Charcoal Grilling

caseydog

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Looking at the pics I need to do another rotisserie cook. Soon.

Russ

Yeah, I need to do one too. I have a nice organic chicken in the freezer that I got on sale. I need to thaw it, brine it and put it on the spit (rotisserie).

CD
 

Burt Blank

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Heavy White smoke:roflmao:
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I think I will carry on Soaking Matron
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Hemulen

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Russers do you hot smoke fish ? these are trout. The plate shows the trout delicately perfumed by the dense white soaked apple wood smoke. View attachment 49495 View attachment 49496 View attachment 49497
Not a question for me but we smoke fish all summer long on open fire in a steel box made by my father-in-law. We soak the fish (often one or two "muddy" carp breams from the fish net), use moist, freshly cut alder chips (made from twigs) and juniper for the smoke. The alder chips quickly turn into "charcoal". Sometimes we add a cube of sugar to intensify the color. The fish is kept in a plastic bag in the fridge with coarse sea salt for a couple of hours before smudging. Then it's placed on straws on a mesh inside the box. It takes about 45-60 minutes to make a "trash fish" like carp bream to taste very good. The leftovers are great in salad with apples, onions, cucumber, boiled eggs and a sweet'n'sour dressing with Nordic light sour cream, vinegar, mustard, salt, sugar, mustard and spices.
 
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Burt Blank

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Not a question for me but we smoke fish all summer long on open fire in a steel box made by my father-in-law. We soak the fish (often one or two "muddy" carp breams from the fish net), use moist, freshly cut alder chips (made from twigs) and juniper for the smoke. The alder chips quickly turn into "charcoal". Sometimes we add a cube of sugar to intensify the color. The fish is kept in a plastic bag in the fridge with coarse sea salt for a couple of hours before smudging. Then it's placed on straws on a mesh inside the box. It takes about 45-60 minutes to make a "trash fish" like carp bream to taste very good. The leftovers are great in salad with apples, onions, cucumber, boiled eggs and a sweet'n'sour dressing with Nordic light sour cream, vinegar, mustard, salt, sugar, mustard and spices.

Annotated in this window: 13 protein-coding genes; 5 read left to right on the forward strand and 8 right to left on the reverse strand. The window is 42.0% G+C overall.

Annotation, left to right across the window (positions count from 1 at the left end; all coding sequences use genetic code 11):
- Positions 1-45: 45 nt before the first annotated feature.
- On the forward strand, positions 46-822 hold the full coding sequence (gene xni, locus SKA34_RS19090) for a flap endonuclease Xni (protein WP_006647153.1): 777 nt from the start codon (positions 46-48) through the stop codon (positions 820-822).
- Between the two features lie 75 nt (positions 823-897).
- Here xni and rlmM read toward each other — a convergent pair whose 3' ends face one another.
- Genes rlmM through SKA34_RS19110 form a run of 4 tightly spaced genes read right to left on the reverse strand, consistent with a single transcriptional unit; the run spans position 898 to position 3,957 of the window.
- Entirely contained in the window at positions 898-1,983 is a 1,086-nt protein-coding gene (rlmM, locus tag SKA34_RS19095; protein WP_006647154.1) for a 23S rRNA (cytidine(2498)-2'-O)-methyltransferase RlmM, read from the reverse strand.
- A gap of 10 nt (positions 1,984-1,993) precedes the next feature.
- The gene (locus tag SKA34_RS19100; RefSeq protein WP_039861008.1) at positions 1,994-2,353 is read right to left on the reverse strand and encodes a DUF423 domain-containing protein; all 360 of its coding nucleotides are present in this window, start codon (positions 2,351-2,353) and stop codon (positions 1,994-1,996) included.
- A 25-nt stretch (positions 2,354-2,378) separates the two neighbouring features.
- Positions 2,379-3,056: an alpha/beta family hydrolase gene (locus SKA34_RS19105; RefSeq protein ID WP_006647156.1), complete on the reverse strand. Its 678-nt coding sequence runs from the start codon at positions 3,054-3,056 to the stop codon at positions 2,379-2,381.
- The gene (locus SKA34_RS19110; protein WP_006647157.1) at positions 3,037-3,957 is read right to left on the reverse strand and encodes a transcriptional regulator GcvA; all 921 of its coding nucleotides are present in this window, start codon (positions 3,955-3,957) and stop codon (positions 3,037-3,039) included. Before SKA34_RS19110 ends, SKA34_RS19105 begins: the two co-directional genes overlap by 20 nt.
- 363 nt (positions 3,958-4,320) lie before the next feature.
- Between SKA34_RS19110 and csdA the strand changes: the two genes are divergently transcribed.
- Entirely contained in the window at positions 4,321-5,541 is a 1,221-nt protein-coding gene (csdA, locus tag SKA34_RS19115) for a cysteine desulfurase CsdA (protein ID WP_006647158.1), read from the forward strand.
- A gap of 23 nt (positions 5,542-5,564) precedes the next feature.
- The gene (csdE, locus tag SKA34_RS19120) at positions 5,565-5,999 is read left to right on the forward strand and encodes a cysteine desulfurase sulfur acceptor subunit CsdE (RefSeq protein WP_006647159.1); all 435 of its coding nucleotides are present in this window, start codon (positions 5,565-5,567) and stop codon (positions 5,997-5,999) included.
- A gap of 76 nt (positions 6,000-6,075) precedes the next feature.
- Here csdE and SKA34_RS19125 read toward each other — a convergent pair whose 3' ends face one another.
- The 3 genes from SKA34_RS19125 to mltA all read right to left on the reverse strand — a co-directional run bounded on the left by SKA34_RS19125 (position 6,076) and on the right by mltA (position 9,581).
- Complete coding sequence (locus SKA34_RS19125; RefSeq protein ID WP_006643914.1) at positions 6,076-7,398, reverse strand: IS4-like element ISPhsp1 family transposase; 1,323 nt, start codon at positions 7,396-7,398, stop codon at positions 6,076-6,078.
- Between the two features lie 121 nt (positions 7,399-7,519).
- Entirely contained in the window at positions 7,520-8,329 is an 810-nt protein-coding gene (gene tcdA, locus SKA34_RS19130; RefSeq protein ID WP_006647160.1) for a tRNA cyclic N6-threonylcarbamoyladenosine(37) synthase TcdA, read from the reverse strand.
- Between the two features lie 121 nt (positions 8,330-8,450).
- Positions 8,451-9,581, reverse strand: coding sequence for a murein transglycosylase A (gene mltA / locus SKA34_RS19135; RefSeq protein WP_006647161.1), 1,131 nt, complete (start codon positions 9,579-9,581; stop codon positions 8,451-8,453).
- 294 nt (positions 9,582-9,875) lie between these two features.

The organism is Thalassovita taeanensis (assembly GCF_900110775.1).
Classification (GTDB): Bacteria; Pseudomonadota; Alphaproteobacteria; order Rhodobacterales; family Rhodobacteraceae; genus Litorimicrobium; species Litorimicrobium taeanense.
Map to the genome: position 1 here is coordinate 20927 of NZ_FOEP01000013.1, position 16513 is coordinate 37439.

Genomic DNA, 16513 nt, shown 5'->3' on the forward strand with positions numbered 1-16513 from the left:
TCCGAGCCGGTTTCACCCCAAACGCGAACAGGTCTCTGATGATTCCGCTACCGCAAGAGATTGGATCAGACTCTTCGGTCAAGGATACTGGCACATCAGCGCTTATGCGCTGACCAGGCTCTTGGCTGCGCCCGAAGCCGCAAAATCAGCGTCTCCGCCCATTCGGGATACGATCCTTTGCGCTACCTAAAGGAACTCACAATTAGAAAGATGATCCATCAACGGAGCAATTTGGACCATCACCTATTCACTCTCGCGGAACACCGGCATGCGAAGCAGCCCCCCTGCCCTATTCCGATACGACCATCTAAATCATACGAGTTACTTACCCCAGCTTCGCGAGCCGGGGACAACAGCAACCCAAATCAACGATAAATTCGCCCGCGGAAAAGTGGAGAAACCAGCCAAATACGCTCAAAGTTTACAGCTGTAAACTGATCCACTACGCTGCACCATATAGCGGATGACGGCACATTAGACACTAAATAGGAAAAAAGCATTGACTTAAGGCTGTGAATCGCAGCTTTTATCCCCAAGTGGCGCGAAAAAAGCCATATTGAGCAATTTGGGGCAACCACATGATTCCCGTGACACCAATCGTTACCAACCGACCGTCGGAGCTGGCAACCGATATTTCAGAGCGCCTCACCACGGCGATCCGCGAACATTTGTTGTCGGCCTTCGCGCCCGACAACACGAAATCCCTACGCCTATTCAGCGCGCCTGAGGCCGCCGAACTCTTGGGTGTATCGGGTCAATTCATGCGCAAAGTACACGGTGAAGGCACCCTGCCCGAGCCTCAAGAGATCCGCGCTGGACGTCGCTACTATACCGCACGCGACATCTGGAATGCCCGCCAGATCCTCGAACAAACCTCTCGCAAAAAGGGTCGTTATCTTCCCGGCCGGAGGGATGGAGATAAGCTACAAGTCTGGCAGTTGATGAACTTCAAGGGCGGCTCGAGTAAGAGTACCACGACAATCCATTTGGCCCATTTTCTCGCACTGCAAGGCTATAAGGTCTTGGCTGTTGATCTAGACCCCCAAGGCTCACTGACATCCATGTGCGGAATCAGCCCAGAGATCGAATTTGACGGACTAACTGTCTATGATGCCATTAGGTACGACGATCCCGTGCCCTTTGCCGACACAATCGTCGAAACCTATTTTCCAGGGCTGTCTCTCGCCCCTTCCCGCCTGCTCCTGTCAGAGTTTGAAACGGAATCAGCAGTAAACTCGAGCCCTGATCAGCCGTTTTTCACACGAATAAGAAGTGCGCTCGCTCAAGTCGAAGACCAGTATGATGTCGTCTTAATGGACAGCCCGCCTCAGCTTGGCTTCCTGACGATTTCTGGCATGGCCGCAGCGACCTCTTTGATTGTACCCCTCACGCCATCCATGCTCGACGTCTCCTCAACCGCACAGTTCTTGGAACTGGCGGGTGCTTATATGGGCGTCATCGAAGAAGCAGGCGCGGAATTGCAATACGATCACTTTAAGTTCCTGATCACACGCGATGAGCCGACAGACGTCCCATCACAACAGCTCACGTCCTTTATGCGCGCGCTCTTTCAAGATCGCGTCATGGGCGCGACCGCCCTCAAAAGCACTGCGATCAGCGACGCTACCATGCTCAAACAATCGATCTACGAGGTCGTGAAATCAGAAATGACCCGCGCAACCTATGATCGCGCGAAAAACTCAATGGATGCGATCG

Hemers I used to buy live eels from Manchester's wholesale F/market. I would brine them and then hot smoke. For me it is one of the best hot smoked "fish" I have eaten. Served cold with new pots and horseradish sauce:p::p:
 
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rascal

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Termyn8or

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I am in firm agreement with the hot side/cool side idea.. Thought I invented it actually. Well I guess I did but so did bunch of people I guess.

I takes a little getting used to to use properly, Now I can make steaks from black n blue (mine) to well and have them come out at almost the same time.

I do use charcoal, it imparts a flavor to the meat that I like that propane does not, but I do not smoke.

Evenly spread coals are for pork, chicken and a few other things - when they are done they are done. There are no degrees like with beef steaks.

T
 

medtran49

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I am in firm agreement with the hot side/cool side idea.. Thought I invented it actually. Well I guess I did but so did bunch of people I guess.

I takes a little getting used to to use properly, Now I can make steaks from black n blue (mine) to well and have them come out at almost the same time.

I do use charcoal, it imparts a flavor to the meat that I like that propane does not, but I do not smoke.

Evenly spread coals are for pork, chicken and a few other things - when they are done they are done. There are no degrees like with beef steaks.

T

Zones are used for searing at the beginning or end of your cook, depending on what you are trying to accomplish. As well as moving your protein around to get an even cook if say 1 part is thicker than another. Say like with wings. The flaps need a lower temp than the drumettes do. Craig uses zone cooking all the time when he BBQs, especially with chicken and pork.
 

Termyn8or

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Agreed, I didn't think of the different chicken pieces and how much they vary in mass and volume.

With the steaks, Only the black n blue ones do not go on at the start. There is always a sear, and then the ones they want cooked go to the cooler side.

Another thing is that with Tbones or porterhouses, the bone goes over the hotspot first. Any steak with a significant bone.

T
 
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